You are here: Home » Current Affairs » News » National
Business Standard

Longest partial lunar eclipse in 580 years to take place on Nov 19

The longest partial lunar eclipse in 580 years will occur on November 19 and will be visible from parts of Northeast India, an astrophysicist said on Saturday.

Topics
lunar eclipse

Press Trust of India  |  Kolkata 

Partial Lunar Eclipse 2019
Representative Image

The longest partial in 580 years will occur on November 19 and will be visible from parts of Northeast India, an astrophysicist said on Saturday.

The rare phenomenon will be visible from a few areas in Arunachal Pradesh and Assam, Director of Research and Academic at MP Birla Planetarium Debiprosad Duari told PTI.

The partial eclipse will start at 12.48 pm and end at 4.17 pm, he said.

The duration of the eclipse will be 3 hours 28 minutes and 24 seconds, making it the longest in 580 years, Duari said.

"A few areas in Arunachal Pradesh and Assam will experience the last fleeting moments of the partial eclipse just after the moonrise, very close to the eastern horizon," he explained.

The last time a partial of such length occurred was on February 18, 1440, and the next time a similar phenomenon can be witnessed will be on February 8, 2669, he said.

The maximum partial eclipse will be visible at 2.34 pm as 97 per cent of the moon will be covered by the Earth's shadow.

The moon is likely to appear blood-red in colour, which happens when the red beams of the sunlight pass through the Earth's atmosphere and get least deflected and fall on the moon.

The partial will be visible from North America, South America, eastern Asia, Australia and the Pacific region.

The penumbral eclipse, which occurs when the sun, earth, and the moon are imperfectly aligned, will begin at 11.32 am and end at 5.33 pm, Duari said.

The penumbral eclipse will be visible from UP, Bihar, Jharkhand, West Bengal and Odisha but it can be seen only briefly from these places, he said.

A penumbral eclipse is not as spectacular and dramatic as the partial eclipse and sometimes does not even get noticed, he said.

The last lunar eclipse was on July 27, 2018. The next lunar eclipse will be on May 16, 2022, but it will not be visible from India, Duari said.

The next lunar eclipse to be visible from India will be on November 8, 2022.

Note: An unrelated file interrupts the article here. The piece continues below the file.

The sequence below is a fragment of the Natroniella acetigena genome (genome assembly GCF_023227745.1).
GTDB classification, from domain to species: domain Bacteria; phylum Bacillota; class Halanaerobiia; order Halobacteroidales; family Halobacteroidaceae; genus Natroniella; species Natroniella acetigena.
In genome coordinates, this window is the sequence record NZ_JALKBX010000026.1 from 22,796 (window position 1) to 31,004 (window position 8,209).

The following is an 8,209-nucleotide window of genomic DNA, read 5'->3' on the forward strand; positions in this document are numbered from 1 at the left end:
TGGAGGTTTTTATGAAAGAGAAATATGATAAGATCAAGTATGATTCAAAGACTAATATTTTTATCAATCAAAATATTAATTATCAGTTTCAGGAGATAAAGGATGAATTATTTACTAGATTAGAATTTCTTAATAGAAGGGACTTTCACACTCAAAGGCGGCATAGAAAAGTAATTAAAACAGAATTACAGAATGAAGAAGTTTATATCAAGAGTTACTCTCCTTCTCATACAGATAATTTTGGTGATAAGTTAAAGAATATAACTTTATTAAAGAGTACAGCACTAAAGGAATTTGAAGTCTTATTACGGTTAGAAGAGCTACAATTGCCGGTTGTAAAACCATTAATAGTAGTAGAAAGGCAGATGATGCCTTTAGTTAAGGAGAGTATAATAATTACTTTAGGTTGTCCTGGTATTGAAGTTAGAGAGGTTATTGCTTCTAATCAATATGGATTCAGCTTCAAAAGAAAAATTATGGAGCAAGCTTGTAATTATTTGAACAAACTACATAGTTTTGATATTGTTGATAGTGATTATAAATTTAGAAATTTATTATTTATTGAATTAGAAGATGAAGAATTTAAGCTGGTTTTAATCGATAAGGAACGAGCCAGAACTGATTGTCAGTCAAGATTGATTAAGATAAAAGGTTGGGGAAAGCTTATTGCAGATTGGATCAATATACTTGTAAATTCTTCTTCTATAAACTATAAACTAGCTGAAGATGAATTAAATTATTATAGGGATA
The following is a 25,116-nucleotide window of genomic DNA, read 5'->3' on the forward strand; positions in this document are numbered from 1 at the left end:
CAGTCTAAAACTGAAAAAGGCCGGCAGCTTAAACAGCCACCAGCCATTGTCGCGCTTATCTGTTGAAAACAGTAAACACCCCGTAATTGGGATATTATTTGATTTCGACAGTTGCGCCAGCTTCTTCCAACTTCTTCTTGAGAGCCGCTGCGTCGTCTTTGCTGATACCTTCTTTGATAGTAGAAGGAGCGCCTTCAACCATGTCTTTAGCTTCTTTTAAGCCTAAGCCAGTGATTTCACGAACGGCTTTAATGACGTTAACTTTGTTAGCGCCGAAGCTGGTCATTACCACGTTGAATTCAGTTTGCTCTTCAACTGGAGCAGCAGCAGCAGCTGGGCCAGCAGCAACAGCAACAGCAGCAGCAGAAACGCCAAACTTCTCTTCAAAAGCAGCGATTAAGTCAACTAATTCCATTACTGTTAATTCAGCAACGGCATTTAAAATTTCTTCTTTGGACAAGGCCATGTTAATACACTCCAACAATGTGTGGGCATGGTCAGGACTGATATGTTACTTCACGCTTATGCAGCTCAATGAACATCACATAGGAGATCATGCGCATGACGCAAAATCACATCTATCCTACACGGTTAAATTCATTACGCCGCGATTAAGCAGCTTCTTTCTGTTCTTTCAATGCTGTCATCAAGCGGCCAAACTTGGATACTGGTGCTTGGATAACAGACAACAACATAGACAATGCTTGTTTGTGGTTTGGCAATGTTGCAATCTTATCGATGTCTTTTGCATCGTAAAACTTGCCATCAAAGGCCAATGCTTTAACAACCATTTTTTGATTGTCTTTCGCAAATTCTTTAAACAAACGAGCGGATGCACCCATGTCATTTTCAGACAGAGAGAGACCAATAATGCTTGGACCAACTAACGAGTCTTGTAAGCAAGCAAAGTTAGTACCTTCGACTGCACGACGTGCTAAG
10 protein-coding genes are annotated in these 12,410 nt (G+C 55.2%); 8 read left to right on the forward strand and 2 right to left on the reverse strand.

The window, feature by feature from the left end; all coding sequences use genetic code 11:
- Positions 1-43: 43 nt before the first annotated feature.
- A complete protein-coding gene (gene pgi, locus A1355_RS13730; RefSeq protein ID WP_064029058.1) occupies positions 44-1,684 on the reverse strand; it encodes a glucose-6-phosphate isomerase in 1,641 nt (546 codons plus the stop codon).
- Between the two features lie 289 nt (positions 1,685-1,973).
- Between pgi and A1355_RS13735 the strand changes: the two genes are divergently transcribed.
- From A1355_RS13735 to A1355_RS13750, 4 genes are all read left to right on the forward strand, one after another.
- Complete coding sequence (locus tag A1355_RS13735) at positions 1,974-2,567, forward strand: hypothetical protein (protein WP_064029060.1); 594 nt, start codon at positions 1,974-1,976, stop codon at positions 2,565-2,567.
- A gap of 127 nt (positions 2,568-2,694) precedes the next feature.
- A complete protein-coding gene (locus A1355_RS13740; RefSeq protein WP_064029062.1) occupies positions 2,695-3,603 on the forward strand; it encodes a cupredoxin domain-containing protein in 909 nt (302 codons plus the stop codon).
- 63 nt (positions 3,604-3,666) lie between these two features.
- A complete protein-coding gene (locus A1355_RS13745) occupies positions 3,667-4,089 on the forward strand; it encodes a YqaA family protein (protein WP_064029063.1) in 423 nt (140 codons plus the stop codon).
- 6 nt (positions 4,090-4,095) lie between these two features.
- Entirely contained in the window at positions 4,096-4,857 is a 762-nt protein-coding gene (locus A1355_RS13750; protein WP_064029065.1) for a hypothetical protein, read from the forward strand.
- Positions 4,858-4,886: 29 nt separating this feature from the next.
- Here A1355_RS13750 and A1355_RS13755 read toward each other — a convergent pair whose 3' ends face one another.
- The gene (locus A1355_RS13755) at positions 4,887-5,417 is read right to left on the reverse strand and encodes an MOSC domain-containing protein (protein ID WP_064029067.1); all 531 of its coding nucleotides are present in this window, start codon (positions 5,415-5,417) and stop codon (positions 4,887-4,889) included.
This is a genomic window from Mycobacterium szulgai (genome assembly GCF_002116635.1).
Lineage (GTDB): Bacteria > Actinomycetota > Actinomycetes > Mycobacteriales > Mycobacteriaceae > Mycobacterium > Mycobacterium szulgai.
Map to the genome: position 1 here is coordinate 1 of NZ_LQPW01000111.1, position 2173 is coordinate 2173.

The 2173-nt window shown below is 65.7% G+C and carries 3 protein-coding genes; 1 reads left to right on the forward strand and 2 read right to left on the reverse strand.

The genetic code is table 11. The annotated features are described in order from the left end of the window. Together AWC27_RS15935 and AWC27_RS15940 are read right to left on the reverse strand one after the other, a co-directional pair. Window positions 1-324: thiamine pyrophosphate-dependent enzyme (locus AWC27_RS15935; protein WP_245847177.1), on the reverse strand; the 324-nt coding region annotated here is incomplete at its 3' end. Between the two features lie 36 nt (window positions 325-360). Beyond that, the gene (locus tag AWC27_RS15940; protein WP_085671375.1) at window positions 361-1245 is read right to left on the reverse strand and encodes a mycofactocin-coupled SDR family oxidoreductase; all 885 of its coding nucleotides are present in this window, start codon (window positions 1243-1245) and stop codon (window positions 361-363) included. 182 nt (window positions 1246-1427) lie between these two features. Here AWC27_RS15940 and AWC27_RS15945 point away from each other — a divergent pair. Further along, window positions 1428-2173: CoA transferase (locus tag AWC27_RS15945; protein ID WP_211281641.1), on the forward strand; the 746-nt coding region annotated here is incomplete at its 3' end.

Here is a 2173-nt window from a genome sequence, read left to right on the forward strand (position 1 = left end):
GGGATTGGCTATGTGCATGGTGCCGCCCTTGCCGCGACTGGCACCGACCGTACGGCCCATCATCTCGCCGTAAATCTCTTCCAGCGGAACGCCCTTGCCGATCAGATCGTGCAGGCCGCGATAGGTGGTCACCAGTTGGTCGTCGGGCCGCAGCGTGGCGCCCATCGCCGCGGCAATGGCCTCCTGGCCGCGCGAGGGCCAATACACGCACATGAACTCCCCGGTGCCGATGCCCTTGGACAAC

(Only the headline and picture of this report may have been reworked by the Business Standard staff; the rest of the content is auto-generated from a syndicated feed.)

Dear Reader,


Business Standard has always strived hard to provide up-to-date information and commentary on developments that are of interest to you and have wider political and economic implications for the country and the world. Your encouragement and constant feedback on how to improve our offering have only made our resolve and commitment to these ideals stronger. Even during these difficult times arising out of Covid-19, we continue to remain committed to keeping you informed and updated with credible news, authoritative views and incisive commentary on topical issues of relevance.
We, however, have a request.

As we battle the economic impact of the pandemic, we need your support even more, so that we can continue to offer you more quality content. Our subscription model has seen an encouraging response from many of you, who have subscribed to our online content. More subscription to our online content can only help us achieve the goals of offering you even better and more relevant content. We believe in free, fair and credible journalism. Your support through more subscriptions can help us practise the journalism to which we are committed.

Support quality journalism and subscribe to Business Standard.

Digital Editor

First Published: Sat, November 13 2021. 15:26 IST
RECOMMENDED FOR YOU
.